Review by Jack Foley
HAIRSPRAY aside, Adam Shankman’s directorial CV is one to forget given that it includes the horrid likes of Bringing Down The House, Cheaper By The Dozen 2 and Vin Diesel stinker, The Pacifier. Bedtime Stories can now be added to that list too.
Produced by Disney and co-starring Adam Sandler and Russell Brand (among many others), it’s a dim-witted excuse for family entertainment that’s hopelessly infantile and, overall, pretty pointless.
Skeeter Bronson (Sandler) is a hotel handyman who dreams of one day running the establishment that his father was forced to relinquish when he was a child. Asked to babysit his sister’s children for a week of nights, he reluctantly agrees to do so but then suddenly finds his fortunes changing when the bedtime stories he tells them magically start to come true.
Much like the recent Inkheart, Shankman’s film is designed to emphasise the importance of books as well as the power of imagination – but it lacks any real magic or imagination of its own.
The humour is distinctly low-brow, and the characters lazily drawn and hammily performed. Sandler looks content to trot out a family-friendly version of his usual cinema persona and ensures that the obligatory cameos from his usual cohorts (including Rob Schneider) are dropped in for good measure.
While a strong support cast is uniformly wasted. Richard Griffiths is just plain irritating as a Howard Hughes-style businessman with hygiene issues, Guy Pearce embarrassingly OTT as a rival prospective hotel manager and Keri Russell goes through the motions as the obvious love interest. Brand, meanwhile, looks uncomfortable playing things safe and his presence feels just plain wrong in a Disney movie!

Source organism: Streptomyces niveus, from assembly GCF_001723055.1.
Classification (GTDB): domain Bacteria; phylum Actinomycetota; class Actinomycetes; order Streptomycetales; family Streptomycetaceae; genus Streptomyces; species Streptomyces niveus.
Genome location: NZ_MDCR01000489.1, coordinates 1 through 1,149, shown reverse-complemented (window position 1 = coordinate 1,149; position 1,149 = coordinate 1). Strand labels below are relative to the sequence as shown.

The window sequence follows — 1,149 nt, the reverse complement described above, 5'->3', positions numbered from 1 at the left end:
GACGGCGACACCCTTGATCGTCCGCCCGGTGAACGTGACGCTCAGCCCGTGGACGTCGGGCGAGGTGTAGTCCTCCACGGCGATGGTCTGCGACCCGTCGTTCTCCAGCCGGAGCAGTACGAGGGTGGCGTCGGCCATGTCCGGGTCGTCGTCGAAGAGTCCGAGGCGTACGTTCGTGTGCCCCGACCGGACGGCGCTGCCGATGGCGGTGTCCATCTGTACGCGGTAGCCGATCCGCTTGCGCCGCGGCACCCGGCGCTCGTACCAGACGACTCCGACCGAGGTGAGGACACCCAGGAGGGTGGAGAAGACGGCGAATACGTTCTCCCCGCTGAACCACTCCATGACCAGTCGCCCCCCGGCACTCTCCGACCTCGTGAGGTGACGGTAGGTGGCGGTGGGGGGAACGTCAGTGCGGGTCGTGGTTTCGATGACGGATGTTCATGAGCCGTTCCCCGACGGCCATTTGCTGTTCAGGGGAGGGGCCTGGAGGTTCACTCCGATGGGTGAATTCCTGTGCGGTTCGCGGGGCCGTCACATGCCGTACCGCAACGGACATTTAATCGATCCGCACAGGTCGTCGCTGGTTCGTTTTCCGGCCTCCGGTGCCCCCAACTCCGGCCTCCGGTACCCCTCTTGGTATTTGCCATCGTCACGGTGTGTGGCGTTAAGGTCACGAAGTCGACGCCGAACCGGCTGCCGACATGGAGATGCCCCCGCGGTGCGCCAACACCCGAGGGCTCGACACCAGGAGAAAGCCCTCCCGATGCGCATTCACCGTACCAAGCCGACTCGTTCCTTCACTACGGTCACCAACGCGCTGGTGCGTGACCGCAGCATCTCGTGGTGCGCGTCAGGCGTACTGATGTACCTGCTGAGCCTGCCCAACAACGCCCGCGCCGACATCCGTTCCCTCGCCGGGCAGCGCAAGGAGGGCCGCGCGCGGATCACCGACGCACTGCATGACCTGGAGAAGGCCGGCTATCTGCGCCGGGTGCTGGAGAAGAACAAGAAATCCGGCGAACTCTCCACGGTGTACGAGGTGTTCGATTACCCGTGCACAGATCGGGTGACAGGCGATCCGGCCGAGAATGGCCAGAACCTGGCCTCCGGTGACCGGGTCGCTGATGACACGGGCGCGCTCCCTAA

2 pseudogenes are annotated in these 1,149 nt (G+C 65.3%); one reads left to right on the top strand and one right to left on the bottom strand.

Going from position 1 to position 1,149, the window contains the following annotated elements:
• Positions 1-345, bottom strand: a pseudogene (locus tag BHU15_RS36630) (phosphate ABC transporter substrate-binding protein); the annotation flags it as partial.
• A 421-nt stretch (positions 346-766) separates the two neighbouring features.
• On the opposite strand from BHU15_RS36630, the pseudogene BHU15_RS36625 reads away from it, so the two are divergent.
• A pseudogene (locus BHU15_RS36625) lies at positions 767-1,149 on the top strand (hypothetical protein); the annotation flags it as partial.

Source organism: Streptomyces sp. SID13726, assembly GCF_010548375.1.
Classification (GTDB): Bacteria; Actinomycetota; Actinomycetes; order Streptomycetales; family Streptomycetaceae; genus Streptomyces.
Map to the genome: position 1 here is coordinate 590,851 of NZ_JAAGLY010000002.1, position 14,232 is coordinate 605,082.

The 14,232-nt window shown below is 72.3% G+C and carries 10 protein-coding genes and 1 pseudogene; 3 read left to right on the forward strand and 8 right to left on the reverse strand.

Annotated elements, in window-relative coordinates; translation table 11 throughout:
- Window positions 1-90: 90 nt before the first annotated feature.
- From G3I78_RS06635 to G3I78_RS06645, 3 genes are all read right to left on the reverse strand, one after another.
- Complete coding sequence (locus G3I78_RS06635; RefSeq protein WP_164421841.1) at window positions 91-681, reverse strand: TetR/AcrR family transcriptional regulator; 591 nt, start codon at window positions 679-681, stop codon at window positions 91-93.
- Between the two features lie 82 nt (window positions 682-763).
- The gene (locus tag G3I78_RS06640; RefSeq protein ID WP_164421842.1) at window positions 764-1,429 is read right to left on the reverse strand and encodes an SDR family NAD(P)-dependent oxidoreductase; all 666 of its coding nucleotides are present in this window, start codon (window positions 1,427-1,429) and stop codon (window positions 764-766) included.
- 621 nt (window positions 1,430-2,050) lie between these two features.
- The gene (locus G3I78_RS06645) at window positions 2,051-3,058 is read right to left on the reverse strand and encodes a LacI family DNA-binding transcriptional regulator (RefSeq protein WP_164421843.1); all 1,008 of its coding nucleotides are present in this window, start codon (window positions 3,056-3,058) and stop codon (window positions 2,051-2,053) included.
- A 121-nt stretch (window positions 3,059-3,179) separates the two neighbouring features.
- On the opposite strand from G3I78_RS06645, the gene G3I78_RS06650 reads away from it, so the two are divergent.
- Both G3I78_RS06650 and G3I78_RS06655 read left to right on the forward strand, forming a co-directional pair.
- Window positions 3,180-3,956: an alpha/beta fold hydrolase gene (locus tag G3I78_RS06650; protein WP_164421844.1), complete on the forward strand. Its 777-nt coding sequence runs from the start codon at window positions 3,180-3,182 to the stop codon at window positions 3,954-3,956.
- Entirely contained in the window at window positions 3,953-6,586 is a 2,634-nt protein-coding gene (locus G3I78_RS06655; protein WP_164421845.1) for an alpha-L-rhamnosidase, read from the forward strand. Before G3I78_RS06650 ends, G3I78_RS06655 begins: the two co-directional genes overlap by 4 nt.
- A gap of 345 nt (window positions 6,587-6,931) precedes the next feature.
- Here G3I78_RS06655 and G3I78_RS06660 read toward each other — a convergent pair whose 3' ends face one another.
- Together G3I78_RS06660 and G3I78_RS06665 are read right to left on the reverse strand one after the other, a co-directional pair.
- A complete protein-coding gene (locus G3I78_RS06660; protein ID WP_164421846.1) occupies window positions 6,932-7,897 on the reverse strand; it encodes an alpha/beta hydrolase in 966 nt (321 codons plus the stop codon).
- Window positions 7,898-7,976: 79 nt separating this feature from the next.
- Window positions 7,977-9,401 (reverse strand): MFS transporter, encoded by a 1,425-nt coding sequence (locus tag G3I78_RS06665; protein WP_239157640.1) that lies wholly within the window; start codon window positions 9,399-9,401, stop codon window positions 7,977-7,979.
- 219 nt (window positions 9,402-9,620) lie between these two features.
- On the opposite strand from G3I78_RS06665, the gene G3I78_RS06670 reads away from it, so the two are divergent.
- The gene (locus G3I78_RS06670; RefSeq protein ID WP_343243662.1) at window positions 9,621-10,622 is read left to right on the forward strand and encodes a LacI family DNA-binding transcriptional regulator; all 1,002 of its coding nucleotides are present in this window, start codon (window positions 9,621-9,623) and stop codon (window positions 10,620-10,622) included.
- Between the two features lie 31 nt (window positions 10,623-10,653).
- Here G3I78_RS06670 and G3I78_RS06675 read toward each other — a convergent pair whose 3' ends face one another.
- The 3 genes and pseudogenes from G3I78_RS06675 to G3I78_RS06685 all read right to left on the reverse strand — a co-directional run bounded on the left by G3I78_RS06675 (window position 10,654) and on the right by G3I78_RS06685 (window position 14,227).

Shankman, meanwhile, even manages to get the movie’s set pieces wrong, with the numerous flights of fantasy – involving cowboys, spacemen and gladiators – poorly conceived and clearly derivative of far better movies (Star Wars among them).
The tone is also all over the place, mixing pantomime style pratfalls designed for the really young with more edgy humour that’s presumably aimed at older viewers. It’s best to close the book on this one as these Bedtime Stories really are the stuff of nightmares.
Running time: 98mins
UK DVD & Blu-ray Release:April 27, 2009
- Buy it on DVD (Amazon)
- Buy it on Blu-ray (Amazon)
- Read our review
- Adam Sandler interview
- Russell Brand interview